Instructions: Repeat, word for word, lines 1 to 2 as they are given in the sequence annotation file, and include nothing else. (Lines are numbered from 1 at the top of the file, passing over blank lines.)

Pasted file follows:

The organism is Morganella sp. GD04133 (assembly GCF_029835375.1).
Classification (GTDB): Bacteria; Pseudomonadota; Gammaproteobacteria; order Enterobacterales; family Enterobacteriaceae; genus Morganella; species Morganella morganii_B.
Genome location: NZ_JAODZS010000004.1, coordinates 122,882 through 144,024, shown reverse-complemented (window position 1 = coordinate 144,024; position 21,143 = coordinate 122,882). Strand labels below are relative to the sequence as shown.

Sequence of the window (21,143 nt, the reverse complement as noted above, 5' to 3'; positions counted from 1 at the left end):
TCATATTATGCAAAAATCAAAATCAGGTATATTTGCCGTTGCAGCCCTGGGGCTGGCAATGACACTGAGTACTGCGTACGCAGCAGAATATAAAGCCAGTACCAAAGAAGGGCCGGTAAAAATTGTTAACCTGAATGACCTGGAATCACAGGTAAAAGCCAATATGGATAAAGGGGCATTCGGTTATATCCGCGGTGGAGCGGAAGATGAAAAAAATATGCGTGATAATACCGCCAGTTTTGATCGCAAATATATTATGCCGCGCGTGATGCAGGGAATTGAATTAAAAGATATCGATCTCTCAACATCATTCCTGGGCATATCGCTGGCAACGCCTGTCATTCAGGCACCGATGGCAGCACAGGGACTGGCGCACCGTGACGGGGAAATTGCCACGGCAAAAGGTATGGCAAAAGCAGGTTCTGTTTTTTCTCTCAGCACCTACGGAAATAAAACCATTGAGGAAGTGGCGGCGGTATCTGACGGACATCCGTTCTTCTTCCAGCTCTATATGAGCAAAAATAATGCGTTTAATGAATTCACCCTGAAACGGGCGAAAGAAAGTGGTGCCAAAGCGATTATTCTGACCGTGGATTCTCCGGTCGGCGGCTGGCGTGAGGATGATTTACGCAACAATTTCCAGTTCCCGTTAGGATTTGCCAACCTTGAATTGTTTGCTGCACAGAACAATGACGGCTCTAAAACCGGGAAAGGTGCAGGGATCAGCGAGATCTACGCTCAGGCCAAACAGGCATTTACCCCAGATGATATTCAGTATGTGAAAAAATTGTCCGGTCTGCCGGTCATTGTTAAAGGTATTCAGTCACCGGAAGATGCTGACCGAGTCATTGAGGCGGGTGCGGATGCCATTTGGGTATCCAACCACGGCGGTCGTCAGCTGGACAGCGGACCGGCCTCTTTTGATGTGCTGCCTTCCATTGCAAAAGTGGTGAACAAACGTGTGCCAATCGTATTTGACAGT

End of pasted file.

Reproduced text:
The organism is Morganella sp. GD04133 (assembly GCF_029835375.1).
Classification (GTDB): Bacteria; Pseudomonadota; Gammaproteobacteria; order Enterobacterales; family Enterobacteriaceae; genus Morganella; species Morganella morganii_B.